Fedora Onyx running the Budgie desktop has been proposed with the next Fedora 39 to join the family of Fedora’s immutable OSes.
There has been a growing trend towards using immutable operating systems in recent years. Unlike traditional OSes, which can be modified or updated over time, immutable OSes are designed to be unchanging and immutable.
This means that once an immutable (unchangeable) OS is installed, it remains in a fixed state and cannot be modified. Or at least not in the way most users are familiar with.
Fedora is a distribution that cannot complain about the lack of immutable variants. Along with the flagship Fedora Silverblue, users can also choose between Fedora Kinoite, which includes the KDE Plasma desktop, and Fedora Sericea, relying on the popular Sway tiling window manager.
It is possible, however, that from the next release of Fedora 39, they will be joined by the brand-new addition called Fedora Onyx. But don’t be concerned if you haven’t heard that name. It has yet to make its way. Here’s what it’s all about.
One of the significant new features in the recently released Fedora 38 was the adoption of Fedora Budgie as the official Fedora Spin. As the name implies, this is Fedora, which includes the Budgie desktop environment by default.
Joshua Strobl, the lead developer of the desktop environment, also known to many from the Solus project, is one of the main driving forces behind the Fedora Budgie spin.
Now he’s coming out with a new proposal, Fedora Onyx, which you might think of as immutable Fedora Budgie, from the next Fedora 39 release to be included as an official Fedora immutable variant. It is a new name in the Linux ecosystem, aiming to attract users drawn to immutability and atomic capabilities, relying on the Budgie desktop environment.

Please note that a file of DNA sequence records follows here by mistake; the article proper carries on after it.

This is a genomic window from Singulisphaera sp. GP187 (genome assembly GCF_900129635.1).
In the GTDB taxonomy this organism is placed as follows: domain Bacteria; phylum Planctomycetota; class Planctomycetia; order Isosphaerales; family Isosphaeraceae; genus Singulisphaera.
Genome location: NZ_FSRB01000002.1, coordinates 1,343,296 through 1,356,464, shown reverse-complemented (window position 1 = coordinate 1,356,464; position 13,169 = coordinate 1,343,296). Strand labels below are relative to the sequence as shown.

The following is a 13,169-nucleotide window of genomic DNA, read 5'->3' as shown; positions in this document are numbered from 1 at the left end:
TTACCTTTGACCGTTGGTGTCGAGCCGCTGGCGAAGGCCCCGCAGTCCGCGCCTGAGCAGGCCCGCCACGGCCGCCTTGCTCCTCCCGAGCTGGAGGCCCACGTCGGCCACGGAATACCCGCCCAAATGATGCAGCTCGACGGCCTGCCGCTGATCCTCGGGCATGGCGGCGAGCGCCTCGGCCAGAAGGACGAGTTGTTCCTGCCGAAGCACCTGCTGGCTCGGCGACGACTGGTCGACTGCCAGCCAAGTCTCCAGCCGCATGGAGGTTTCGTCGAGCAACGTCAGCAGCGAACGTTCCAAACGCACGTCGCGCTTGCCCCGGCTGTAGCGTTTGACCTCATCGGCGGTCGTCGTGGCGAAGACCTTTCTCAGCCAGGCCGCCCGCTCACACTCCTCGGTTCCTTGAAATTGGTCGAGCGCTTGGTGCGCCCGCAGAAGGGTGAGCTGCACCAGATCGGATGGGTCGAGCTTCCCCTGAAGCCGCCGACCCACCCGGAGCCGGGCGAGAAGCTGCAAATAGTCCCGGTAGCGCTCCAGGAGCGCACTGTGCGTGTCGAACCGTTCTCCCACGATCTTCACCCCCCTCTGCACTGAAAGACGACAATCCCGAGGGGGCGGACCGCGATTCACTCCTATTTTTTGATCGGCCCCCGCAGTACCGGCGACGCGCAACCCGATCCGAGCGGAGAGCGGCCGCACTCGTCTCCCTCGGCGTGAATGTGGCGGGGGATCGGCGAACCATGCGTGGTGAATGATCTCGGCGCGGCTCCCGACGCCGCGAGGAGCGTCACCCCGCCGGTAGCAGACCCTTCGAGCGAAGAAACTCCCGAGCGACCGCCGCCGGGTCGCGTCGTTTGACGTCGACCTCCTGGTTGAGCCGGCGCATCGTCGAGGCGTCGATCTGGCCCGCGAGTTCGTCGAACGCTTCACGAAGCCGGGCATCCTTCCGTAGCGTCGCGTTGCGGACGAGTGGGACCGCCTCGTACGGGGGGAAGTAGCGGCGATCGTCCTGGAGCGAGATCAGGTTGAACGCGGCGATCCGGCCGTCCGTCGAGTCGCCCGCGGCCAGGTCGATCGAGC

Users of Fedora Onyx will receive a similar user experience to Fedora Budgie Spin, with a smaller package set to encourage users to more heavily leverage flatpak to curate their own desired experience.
To implement immutable capabilities, Fedora Onyx will rely on using rpm-ostree – a hybrid image/package-based system for managing the filesystem of Linux that use the OSTree version control system to maintain an image-based representation of the operating system. An approach widely used primarily in containerized and cloud-native environments.
As expected, this narrows the pool of potential distribution users quite a bit. Why? Because the average Linux user has not yet embraced the idea of entrusting their desktop to an immutable OS. At the very least, its use involves advanced technical knowledge and expertise in the subject matter.
However, we are obliged to say that, for the moment, this is only a proposal. It needs to be approved by the Fedora Engineering Steering Committee to become a reality.
If that happens, with the upcoming Fedora 39 scheduled for release in late October, users will also get the brand new immutable variant Fedora Onyx, relying on the Budgie desktop.
You can get more details by visiting the proposal made in the Fedora Project Wiki.